“And that’s how you play What’s Your Price”
Life for Sue (Mackenzie Davis) and Bobby (Jeremy Allen White) in their sleepy blue collar Texas town is at an end. They’ve been accepted to college and can’t wait for the transition in hopes it’s the first step towards never returning. But while neither is sad about leaving families behind, there is one person they can’t help feel conflicted about deserting. BJ (Logan Huffman) is her boyfriend, his best friend, and the kind of guy whose heart is always in the right place despite his head finding it hard to follow. Less mad about his inability to join them than their refusal to stay, BJ decides to throw his friends a going away party with love and a dash of bile. His acquisition of the necessary funds, however, may make it so no one ever leaves.
The opening scene of Simon and Zeke Hawkins‘ effective feature length directorial debut We Gotta Get Out of This Place shows BJ pulling a one-man heist at an unknown location with an abundance of panache. As a groundskeeper lies sleeping in a chair, the teen brings an empty barrel to the middle of the field before filling it with gasoline and setting it ablaze. The ensuing inferno awakens the lax security so he can run to the fire in a confused haze with an extinguisher while BJ unlocks the safe, grabs three stacks of cash, and makes his way home. It’s a confident start of wordless exposition devoid of identifying details that earns our faith in believing the answers to its meaning will soon arrive in full. And they do indeed with a bang.
The cash belonged to BJ and Bobby’s hot-tempered cotton farming boss Giff (Mark Pellegrino)—a low-life criminal and disgruntled employee of the town’s mob boss, Big Red (William Devane). The homicidal psychopath is on the warpath when the boys arrive to work the morning after their final binger of the summer, threatening to murder the aforementioned gentleman who just happened to be watching the property when Big Red’s money was taken. As he brutally tortures his accused thief, the ever morally conscious Bobby can’t help from saying he stole it while BJ looks on in silence. The admission brings a sinister smile to Giff’s face as he tells his debtors he’ll cover the loss as long as they do something for him. Because they all spent initial cash, though, Sue must join them too.
It’s not hard to see the trio is embroiled in an unrequited love triangle with obvious interest between Bobby and Sue growing now that the allure of being Big Man On Campus BJ’s girl wears thin from her impending departure. Still friends and unwilling to compromise this fact, however, they hatch a plan to steal Big Red’s next shipment of laundered money from its cotton-mill hiding spot together in a fun, imagined dress rehearsal. Covering every detail, it’s almost airtight besides Bobby’s fear of it going horribly wrong. The pressure strains the threesome’s relationship as stress mounts to its breaking point, the result being a release of sexual tension for the soon-to-be co-eds while BJ unknowingly and accidentally listens to the two closest human beings to his heart rip it from his chest.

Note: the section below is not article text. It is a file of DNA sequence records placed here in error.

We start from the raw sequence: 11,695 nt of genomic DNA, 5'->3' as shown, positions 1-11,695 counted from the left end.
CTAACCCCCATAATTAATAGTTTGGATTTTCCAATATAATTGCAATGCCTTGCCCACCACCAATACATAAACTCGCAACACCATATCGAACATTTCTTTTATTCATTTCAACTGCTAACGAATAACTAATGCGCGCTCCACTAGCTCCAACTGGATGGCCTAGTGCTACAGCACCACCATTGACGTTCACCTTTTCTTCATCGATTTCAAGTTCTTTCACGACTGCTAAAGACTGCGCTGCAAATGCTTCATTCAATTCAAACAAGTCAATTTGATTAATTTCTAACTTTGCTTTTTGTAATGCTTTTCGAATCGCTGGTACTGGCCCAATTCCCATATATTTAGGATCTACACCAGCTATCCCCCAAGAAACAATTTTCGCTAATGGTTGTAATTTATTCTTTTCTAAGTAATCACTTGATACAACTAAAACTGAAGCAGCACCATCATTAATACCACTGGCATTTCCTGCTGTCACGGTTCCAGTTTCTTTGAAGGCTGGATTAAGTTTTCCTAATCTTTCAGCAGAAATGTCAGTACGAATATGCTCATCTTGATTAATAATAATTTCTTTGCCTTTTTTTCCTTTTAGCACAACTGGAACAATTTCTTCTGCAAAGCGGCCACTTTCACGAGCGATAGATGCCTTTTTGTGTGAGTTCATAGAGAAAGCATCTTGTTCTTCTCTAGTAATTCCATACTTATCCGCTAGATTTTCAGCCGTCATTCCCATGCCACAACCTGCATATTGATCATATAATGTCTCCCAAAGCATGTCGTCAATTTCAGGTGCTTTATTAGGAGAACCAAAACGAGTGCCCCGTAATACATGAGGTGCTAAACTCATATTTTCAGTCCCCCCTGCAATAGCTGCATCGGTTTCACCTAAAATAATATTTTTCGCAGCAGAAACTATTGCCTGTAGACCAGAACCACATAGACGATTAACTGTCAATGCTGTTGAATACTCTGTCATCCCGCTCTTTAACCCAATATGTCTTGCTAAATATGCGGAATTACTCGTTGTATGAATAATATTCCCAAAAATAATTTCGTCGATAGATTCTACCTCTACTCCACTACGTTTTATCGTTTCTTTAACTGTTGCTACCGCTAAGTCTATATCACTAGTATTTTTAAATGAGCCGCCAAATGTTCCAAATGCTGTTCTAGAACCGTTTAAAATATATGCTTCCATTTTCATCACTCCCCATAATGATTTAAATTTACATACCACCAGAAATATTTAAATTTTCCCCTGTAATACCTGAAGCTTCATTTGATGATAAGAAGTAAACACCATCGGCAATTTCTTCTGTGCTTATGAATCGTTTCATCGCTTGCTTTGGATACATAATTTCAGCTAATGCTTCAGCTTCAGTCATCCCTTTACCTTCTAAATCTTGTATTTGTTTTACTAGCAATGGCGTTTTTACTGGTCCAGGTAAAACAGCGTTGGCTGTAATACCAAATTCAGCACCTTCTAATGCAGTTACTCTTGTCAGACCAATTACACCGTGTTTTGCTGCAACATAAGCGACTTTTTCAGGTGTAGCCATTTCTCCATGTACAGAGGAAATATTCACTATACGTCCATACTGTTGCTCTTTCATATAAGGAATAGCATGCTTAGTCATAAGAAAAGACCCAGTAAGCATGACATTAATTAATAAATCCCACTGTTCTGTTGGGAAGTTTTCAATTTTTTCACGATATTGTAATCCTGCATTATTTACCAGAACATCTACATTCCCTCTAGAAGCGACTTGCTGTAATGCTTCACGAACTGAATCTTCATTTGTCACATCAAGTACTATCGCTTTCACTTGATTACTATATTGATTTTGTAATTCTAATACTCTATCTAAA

All bets are off at this juncture as unspoken feelings come out in threats of rage before Giff is allowed to join the excitement with a bit of physical torture to make sure he’s still getting his payday. Dutch Southern‘s screenplay opens up festering wounds as any sense of normal coming-of-age dramatic tropes make way towards a brutal crossroads possessed by the kind of violence and fear-mongering you’d expect in a town this chock full of dark, seedy secrets. There is a sense of finality at play too where you can tell these three might never meet again once everything is done despite romantic interests being fulfilled to skew otherwise. Bobby and Sue’s drive towards putting the past behind them is too strong and BJ’s yearning to preserve it a dangerous bit of deluded nostalgia.
With an intriguing and humorous inclusion of Jon Gries as Sheriff Shep explaining the rules of blind justice, We Gotta Get Out of This Place comes to a boil after any escape from their fate disappears. Events transpire to teach us how BJ may be smarter than he lets on while fear creeps into Bobby and Sue’s faces, both estimating the completion of a situation they may not survive. Desperate for freedom from the physical and psychological hold this place has on them, whispers begin to fly as allegiances are made on either side to set up what will be a welcomingly grim climax. The Hawkins brothers steadily build the tension throughout by turning their characters’ happy optimism sour as their unbreakable bond of friendship turns duplicitous and traitorous with selfish desires for the future.
A taut thriller with assured performances from its central core, the film eventually finds itself exactly where logic would expect it to be. Davis and White give their roles a nicely cunning bite of home to offset their otherwise wide-eyed dreamers while Huffman’s disarming smile consistently allows others to underestimate his potential and determination. They keep the whole grounded in a foreboding sense of tragedy until the conclusion finds Pellegrino’s Giff shifting everything in a completely different tonal direction. Don’t get me wrong, his sarcastic I-could-care-less attitude and lack of morality is an entertaining highlight. The decision to have it takeover the entire film, however, couldn’t help but feel like a miscalculation tainting its gritty momentum. Cutting the extreme severity with such a large dose of his pitch-black levity simply left an odd taste I couldn’t shake.
courtesy of the Toronto International Film Festival